Most locations in the U.S. see a variety of birds in summer and others in winter. Some more adaptable birds live in the same climate all year round. But winters tend to see more feeder invaders like squirrels, rats, raccoons, and even larger birds, so you want to make sure to get feeders that are protected in some way from food thieves.
Here are 5 very special bird-specific feeders that, with the right foods, will attract your avian neighbors and keep the predators away, as long as place them in inaccessible locations.
This delightful feeder is sure to attract every finch and finch-size bird for miles around. Here you see a crowd of American goldfinches, but expect lesser goldfinches, house finches, pine siskens, sparrows, and other small sociable birds.
The three seed tubes are plastic and contain feeding holes for 24 birds right next to 24 copper perches. The top and bottom of the seed tubes are reinforced with copper stoppers. Perches are too small for larger birds and the feed holes are not adept at pulling food out of small holes.
Nyjer is a wonderful winter seed for birds, as it contains a relatively high fat content. Finches and other small birds love the stuff. Nyjer, originally named for Nigeria, where it was most commonly grown, comes from an African yellow daisy. Grown in several African countries and southeast Asia, Nyjer is a trademark of the Wild Bird Feeding Industry. Although sometimes it is referred to as thistle, the two foods are quite different.
Nyjer is not only a great source of fat, but of protein, and it is claimed that it assists birds, large and small, in regrowing their feathers after molting (source). Note that because of its high oil content, it is not advisable to place Nyjer feeder above cement or wood as it drips oil and can be slippery and can change the color of your patio floors.
Before you move to the next bird feeder, enjoy these beautiful finches enjoying their Nyjer. Of course, you can fill the Three-Tube Nyjer Copper Feeder with other small seeds too!
Isn't this a gorgeous photo? This Wreath Peanut Feeder is a must-have and a must-give holiday present for anyone with jays, towhees, cardinals, and woodpeckers in their hoods. Smaller birds might come and peck at the peanuts too. Crows might find this 12-inch diameter feeder too small for them to perch. Try to hang this wreath from a porch or patio where squirrels are unlikely to get at it. The Wreath Peanut Feeder comes in blue, purple, and spring green. It is made of weather-proof metal.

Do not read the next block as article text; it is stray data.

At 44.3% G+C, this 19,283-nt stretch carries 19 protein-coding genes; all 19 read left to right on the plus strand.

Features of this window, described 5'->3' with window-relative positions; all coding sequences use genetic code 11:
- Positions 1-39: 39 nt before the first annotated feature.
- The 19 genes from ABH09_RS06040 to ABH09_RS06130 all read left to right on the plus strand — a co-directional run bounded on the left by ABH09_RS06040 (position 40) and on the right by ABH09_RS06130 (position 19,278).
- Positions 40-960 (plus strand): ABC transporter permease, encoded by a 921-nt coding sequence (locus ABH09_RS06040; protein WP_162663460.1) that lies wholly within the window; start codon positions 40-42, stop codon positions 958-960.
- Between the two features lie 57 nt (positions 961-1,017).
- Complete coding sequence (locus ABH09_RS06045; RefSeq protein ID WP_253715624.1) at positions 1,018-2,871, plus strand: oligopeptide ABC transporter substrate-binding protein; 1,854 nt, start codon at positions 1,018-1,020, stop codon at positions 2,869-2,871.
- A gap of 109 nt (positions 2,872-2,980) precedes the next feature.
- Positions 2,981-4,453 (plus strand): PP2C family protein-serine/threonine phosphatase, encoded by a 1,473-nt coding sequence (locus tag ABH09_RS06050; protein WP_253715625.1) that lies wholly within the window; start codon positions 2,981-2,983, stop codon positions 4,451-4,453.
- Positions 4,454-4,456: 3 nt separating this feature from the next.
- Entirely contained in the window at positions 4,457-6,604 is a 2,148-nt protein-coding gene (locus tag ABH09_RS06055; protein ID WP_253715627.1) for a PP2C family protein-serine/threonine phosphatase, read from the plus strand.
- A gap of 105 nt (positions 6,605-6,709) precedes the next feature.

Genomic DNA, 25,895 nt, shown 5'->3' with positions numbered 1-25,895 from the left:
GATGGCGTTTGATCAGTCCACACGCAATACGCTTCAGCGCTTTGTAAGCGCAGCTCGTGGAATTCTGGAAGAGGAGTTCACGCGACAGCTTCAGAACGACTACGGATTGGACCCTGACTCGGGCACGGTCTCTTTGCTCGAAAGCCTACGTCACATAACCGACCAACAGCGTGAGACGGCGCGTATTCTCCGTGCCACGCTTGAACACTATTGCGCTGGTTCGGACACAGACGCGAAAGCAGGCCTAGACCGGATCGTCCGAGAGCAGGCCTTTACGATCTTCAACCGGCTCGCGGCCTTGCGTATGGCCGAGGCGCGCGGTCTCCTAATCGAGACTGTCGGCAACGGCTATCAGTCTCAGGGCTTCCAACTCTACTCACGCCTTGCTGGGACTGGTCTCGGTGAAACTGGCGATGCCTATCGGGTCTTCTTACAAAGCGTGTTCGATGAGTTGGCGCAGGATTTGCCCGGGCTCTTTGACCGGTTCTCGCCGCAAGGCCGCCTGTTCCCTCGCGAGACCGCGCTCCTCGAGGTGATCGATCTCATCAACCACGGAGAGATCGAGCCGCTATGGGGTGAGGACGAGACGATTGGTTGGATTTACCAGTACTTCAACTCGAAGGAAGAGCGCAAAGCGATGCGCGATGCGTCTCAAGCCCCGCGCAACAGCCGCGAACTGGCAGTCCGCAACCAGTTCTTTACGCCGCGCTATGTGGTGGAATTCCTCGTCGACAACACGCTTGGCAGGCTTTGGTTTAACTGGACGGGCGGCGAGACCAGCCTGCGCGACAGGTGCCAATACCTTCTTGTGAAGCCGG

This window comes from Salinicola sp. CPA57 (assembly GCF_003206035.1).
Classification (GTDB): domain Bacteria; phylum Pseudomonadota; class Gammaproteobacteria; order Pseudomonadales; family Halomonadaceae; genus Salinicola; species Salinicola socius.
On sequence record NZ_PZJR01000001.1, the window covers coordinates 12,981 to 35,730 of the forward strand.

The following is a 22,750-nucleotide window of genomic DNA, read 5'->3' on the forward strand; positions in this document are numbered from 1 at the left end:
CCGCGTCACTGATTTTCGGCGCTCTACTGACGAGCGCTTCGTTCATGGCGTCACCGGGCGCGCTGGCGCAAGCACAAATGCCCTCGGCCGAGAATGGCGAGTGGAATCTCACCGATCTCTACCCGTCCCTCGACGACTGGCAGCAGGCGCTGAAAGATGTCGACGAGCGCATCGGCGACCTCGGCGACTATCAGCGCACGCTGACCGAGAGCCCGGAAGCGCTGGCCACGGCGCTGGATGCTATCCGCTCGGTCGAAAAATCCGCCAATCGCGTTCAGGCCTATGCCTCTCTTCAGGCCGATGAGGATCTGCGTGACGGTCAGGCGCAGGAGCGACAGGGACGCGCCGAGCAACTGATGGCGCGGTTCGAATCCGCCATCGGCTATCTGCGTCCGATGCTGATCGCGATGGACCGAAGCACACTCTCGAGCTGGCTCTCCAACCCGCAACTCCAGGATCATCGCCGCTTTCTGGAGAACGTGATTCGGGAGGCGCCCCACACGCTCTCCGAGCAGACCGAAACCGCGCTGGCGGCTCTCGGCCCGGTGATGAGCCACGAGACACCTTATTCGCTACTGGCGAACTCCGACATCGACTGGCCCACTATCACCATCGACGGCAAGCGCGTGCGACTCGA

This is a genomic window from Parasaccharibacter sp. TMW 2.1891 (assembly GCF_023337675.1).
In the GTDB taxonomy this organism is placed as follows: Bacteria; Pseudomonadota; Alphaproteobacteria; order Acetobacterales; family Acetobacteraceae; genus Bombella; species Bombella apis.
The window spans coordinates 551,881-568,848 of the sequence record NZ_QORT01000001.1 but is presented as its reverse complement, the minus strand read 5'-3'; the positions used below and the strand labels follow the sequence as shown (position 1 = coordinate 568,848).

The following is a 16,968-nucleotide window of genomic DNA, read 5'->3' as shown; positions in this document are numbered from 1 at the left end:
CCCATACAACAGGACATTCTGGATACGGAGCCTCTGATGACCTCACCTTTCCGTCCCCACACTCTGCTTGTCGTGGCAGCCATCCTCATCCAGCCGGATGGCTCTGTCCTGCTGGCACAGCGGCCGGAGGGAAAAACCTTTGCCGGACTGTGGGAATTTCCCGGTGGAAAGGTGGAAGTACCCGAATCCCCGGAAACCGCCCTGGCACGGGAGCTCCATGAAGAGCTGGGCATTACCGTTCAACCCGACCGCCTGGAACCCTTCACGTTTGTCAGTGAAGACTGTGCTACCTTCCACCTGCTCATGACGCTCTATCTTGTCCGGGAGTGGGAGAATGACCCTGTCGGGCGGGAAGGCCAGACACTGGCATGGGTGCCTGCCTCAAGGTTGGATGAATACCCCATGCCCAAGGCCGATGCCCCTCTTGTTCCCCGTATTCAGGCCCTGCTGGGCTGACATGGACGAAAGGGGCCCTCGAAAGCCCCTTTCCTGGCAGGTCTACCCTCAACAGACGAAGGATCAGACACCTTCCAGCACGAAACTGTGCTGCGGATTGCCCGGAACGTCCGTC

Orioles have a sweet tooth, or rather a sweet tongue. They especially love oranges and sweet fruit jelly. They've been known to like the sweetness found in a hummingbird feeder too, which really irritates hummingbirds, as the oriole easily ignores their territorial behaviors. Oriole prefer cover, so this bright Oriole Fruit & Jelly Gazebo Feeder is perfect for them and, not coincidentally, bright orange is not seen by most predators, so this Gazebo Feeder blends right into the Oriole. If you don't have an orange on hand, you can feed orioles apples, peaches, berries and bananas.
Mealworms are not exactly worms; they are the larva from a mealworm beetle. But the mealworms you see in the feeder above are dried. I feed dried mealworms to my backyard phoebes, but many birds will eat them - mostly insect eaters. Chickadees and warblers, robins, jays, tits, and wrens are among the many birds which will eat dried mealworms.
Mealworms are very high in protein, important for harsh winter survival. Expert birders say that natural mealworms are healthier than dried mealworms; you can purchase natural and dried mealworms at Duncraft here, or you can try the mealworm suet, mixed with roasted peanuts, corn, and oats! Only the dried mealworm is suitable for the Snack 'N Treats Mealworm Tube Feeder.
If you are looking for a well-made, decorative, all-purpose bird feeder, the Dogwood Bird Feeder is it. This hanging feeder accommodates your little visitors as well as larger birds who can sit on or hang from the ledge (welcome woodpeckers) or perch from the side rungs. Just keep it full of their favorite seeds and nuts.
The Dogwood is made from rust-free recycled aluminum and finished with a weather-resistant bronze polish.
As mentioned previously, birds need extra fat (oils) and proteins in winter. Here are some super-foods that are easy to find
- Nyjer, as we wrote above, is high in fat and protein. Also don't forget the mealworms!
- Black oil sunflower seeds are eaten by most birds, even the little guys, as they are very easy to crack.
- Suet, essentially animal fat, is another delightful feeder food for many birds. You can add shelled nuts and fruits to it for a special treat.
- Peanut butter! Yes, peanut butter is a wonderful winter food for birds, but it will attract unwanted visitors, so make sure to mix it with corn meal or oat meal and put it in a suet feeder to protect it.
- Cracked corn is a favorite of several medium and larger bird. Cracked corn is dried and cracked into small pieces so it is easy for birds to eat. You can mix this with Nyjer and sunflower seeds.
- Fresh fruit like apples, pears, and berries are great additions to your feed, but you will need to freshen it almost daily if not eaten.
- Dried fruit - raisins, apples, apricots, pears - are excellent feed as well, but you will need to keep them fresh. If they are hard, soften them in warm water and drain before feeding. A fruit and nut assortment, chopped up, is a flavorful meal for your bird buddies and it will attract almost any bird to your feeders.
The best way to attract backyard birds is to have many feeders available with different kinds of foods. Keep the ground beneath them free of snow, so they can eat the seeds that fall from the feeders.
Also, make sure they get plenty of water!
That's the buzz for today!